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Laughing at love with rom-com novelist Farah Heron

By Kobo • March 19, 2021Author Interviews

Farah Heron is the author of the romantic comic novels, The Chai Factor and Accidentally Engaged.

We asked her what she’s been reading and looking forward to reading, and we learned how she crafts the perfect meet-cute.

What are you reading now?

I'm currently in edits for my upcoming YA novel, and I find it incredibly hard to read when I'm deep in developmental editing, so I'm not reading anything! That last book I read was Farrah Rochon's The Boyfriend Project, which was an excellent rom-com. I have been saving Suleikha Snyder's Big Bad Wolf, a paranormal romantic suspense, as a reward for when I'm finished this edit. I have heard such great things about it. Suleikha is a friend, and she's a fantastic writer.

Has it been tough to read during the pandemic? What about writing?

I have definitely found it hard. I've never been great at focus, but the anxiety and the added distraction of my family at home all day has made it even harder to stay on one task. I have been able to write, but it's been a mental struggle. Same for reading. I can get through a book, but I find I need to set reading goals of a certain number of pages a day so I don't lose focus. But my enjoyment of both reading and writing hasn't changed at all, and I still go a little nutty when I'm not doing them.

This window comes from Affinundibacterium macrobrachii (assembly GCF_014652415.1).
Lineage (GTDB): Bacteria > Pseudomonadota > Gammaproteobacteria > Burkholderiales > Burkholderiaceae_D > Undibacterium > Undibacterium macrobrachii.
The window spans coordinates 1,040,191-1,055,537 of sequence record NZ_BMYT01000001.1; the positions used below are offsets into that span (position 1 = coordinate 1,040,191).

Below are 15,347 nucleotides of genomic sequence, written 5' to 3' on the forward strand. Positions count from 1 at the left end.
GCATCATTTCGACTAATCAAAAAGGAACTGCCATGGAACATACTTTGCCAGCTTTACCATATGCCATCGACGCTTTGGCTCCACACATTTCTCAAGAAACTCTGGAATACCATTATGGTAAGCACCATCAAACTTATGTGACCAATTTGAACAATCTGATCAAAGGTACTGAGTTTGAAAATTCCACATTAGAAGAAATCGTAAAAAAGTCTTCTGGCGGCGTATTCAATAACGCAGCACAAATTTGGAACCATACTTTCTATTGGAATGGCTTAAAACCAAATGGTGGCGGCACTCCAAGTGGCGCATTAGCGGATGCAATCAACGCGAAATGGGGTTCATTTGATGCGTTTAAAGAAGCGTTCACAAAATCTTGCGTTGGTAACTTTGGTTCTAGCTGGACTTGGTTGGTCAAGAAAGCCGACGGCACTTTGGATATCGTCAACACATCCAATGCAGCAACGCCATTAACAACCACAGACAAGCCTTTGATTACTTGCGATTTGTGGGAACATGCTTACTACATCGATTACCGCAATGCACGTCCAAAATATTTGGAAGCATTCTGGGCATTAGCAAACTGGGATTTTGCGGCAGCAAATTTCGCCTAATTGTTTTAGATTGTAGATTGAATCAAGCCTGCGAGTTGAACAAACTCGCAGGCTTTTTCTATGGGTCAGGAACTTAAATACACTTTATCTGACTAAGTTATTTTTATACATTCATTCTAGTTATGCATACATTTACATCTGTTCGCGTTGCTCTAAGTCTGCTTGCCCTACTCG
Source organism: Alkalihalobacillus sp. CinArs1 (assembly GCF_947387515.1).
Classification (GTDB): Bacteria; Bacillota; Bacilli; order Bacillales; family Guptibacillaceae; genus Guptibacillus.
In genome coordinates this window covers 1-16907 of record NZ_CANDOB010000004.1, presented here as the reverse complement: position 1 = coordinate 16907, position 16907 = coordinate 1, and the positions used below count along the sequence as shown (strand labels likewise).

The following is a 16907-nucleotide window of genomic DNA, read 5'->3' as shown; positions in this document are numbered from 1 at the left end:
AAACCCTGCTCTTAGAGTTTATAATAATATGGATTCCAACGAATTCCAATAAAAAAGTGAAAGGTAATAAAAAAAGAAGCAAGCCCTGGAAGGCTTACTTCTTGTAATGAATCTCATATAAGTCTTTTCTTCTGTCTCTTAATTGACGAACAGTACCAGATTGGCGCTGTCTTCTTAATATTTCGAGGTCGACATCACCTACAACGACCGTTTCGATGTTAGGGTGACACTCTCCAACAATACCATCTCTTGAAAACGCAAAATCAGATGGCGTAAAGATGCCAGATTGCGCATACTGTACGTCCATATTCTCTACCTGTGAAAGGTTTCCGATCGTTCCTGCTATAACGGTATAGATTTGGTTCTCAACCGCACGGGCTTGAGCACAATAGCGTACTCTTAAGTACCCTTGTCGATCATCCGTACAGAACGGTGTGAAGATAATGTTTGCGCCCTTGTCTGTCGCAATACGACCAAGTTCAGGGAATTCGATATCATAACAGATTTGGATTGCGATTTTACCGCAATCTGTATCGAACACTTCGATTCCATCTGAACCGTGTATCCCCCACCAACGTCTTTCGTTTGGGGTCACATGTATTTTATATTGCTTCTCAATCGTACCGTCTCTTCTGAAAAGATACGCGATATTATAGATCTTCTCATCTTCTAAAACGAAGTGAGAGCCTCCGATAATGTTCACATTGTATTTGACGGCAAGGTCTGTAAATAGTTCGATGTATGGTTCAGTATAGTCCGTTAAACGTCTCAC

Romantic comedy fans can’t resist a good meet-cute. Do you have the meet-cute in mind when you start writing a book, or does it emerge from the characters and situation?

A perfect meet-cute is incredibly important, but I don't start with one when I'm creating a story. I usually come up with the characters first. Character development is very deliberate for me, and I make sure to consider the potential for both romantic, and comedic tension between them. I don't always write enemies to lovers, but make sure there is enough contrast and conflict between the characters to ensure they have a lot to overcome before they can be together. After I have the characters and basic premise, I find a meet-cute that will allow both of their goals and personalities to come out. And I like to have the meet-cute early--in the first chapter if possible. A great meet-cute sets the tone for the whole book!

When you started writing your first novel The Chai Factor, were there romance novels you looked to as the kind of book you wanted to write?

With The Chai Factor, my goal was to write the kind of mainstream, high concept rom-com that was grounded in reality that I loved reading. I was a big fan of 90s chick-lit books by authors like Helen Fielding and Marian Keyes, and loved how they combined a strong, funny heroine voice with a believable romance, close friends, and complicated families. I wanted to write that type of story, but with families like my own South Asian Muslim family.